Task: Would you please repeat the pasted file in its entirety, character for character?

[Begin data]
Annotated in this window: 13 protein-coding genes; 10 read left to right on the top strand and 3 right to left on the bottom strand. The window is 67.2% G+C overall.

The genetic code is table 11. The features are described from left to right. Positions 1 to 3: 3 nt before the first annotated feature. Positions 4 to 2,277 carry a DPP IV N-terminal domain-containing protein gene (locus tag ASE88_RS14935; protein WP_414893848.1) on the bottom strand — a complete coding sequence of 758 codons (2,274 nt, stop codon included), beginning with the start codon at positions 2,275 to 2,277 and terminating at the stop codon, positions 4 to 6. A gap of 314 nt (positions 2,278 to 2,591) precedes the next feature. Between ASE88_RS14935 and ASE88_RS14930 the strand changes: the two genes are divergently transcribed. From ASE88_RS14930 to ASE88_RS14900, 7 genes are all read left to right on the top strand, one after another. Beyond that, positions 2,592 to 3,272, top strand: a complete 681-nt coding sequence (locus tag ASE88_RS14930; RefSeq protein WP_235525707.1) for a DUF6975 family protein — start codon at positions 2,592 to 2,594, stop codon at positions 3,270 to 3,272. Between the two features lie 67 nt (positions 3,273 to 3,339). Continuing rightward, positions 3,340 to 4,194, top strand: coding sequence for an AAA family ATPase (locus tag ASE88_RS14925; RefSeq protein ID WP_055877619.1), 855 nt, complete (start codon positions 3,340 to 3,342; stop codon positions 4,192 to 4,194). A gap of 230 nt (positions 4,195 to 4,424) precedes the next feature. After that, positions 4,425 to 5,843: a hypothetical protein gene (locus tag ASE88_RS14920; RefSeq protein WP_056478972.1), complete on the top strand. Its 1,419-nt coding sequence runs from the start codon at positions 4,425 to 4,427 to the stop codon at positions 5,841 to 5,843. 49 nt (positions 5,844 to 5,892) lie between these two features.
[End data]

Annotated in this window: 13 protein-coding genes; 10 read left to right on the top strand and 3 right to left on the bottom strand. The window is 67.2% G+C overall.

The genetic code is table 11. The features are described from left to right. Positions 1 to 3: 3 nt before the first annotated feature. Positions 4 to 2,277 carry a DPP IV N-terminal domain-containing protein gene (locus tag ASE88_RS14935; protein WP_414893848.1) on the bottom strand — a complete coding sequence of 758 codons (2,274 nt, stop codon included), beginning with the start codon at positions 2,275 to 2,277 and terminating at the stop codon, positions 4 to 6. A gap of 314 nt (positions 2,278 to 2,591) precedes the next feature. Between ASE88_RS14935 and ASE88_RS14930 the strand changes: the two genes are divergently transcribed. From ASE88_RS14930 to ASE88_RS14900, 7 genes are all read left to right on the top strand, one after another. Beyond that, positions 2,592 to 3,272, top strand: a complete 681-nt coding sequence (locus tag ASE88_RS14930; RefSeq protein WP_235525707.1) for a DUF6975 family protein — start codon at positions 2,592 to 2,594, stop codon at positions 3,270 to 3,272. Between the two features lie 67 nt (positions 3,273 to 3,339). Continuing rightward, positions 3,340 to 4,194, top strand: coding sequence for an AAA family ATPase (locus tag ASE88_RS14925; RefSeq protein ID WP_055877619.1), 855 nt, complete (start codon positions 3,340 to 3,342; stop codon positions 4,192 to 4,194). A gap of 230 nt (positions 4,195 to 4,424) precedes the next feature. After that, positions 4,425 to 5,843: a hypothetical protein gene (locus tag ASE88_RS14920; RefSeq protein WP_056478972.1), complete on the top strand. Its 1,419-nt coding sequence runs from the start codon at positions 4,425 to 4,427 to the stop codon at positions 5,841 to 5,843. 49 nt (positions 5,844 to 5,892) lie between these two features.